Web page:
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Passenger numbers in Europe rising faster than expected

Passenger numbers at European airports are rising faster than expected. According to the airport association ACI (Airport Council International), 95.5 per cent of the 2019 level will be reached this year. The last forecast in December was 91 per cent. The pre-crisis level will already be reached in 2024, one year earlier than previously expected.

In contrast to previous shocks such as the attacks of 11 September 2001 in the USA or the 2008 financial crisis, airports have not recovered at the same pace from the slumps caused by the pandemic and the war in Ukraine, explained the ACI. The reason for this is that the demand for flights to holidays and to visit relatives and friends increased faster than the demand for business trips after the coronavirus crisis.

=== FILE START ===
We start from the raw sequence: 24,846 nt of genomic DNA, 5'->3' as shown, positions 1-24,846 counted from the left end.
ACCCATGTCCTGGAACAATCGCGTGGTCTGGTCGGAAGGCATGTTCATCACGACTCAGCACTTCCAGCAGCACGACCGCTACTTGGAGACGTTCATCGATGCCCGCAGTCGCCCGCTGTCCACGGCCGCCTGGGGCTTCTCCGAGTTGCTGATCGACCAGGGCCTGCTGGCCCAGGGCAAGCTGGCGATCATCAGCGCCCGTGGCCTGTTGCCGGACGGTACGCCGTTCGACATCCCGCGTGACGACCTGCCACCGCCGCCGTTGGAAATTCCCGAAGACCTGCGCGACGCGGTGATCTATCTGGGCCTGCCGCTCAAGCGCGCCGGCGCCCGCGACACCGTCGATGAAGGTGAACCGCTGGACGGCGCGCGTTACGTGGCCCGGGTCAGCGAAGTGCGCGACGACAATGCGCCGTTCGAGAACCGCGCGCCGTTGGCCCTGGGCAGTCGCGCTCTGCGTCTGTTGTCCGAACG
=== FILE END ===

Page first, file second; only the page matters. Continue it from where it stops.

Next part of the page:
Low-cost airlines such as Ryanair or Wizz Air are increasing their capacities more than international airline groups such as Weihnachtsgeschichte 2023.pdf or Air France-KLM.

Ryanair's services have thus brought the small Memmingen airport an increase in passenger numbers of 60 per cent. However, the strong growth of the low-cost airlines is not reflected in the average ticket price. European flights cost 36 per cent more in October than in 2019.

Frankfurt is the slowest to recover

The Lufthansa hub in Frankfurt is the slowest of the five largest European airports to recover, with a 15 per cent decline in August compared to August 2019.

The frontrunner in Europe remains Istanbul Airport, which recently handled twelve per cent more passengers than before the pandemic, mainly thanks to Turkish Airlines. London Heathrow Airport follows in second place.

The longer-term passenger forecast was left unchanged by ACI with growth of nine per cent by 2027 compared to 2019. On the one hand, travel demand is robust despite inflation and high ticket prices. On the other hand, the ACI sees risk factors such as an economic downturn in Europe, persistently high oil prices and inflation rates as well as a shortage of seats due to a shortage of parts for aircraft construction and maintenance.

This article is from the 1/2024 issue of the magazine "Life Abroad".

The magazine is published four times a year free of charge with many informative articles on foreign topics.

It is published by the BDAE, the expert for protection abroad.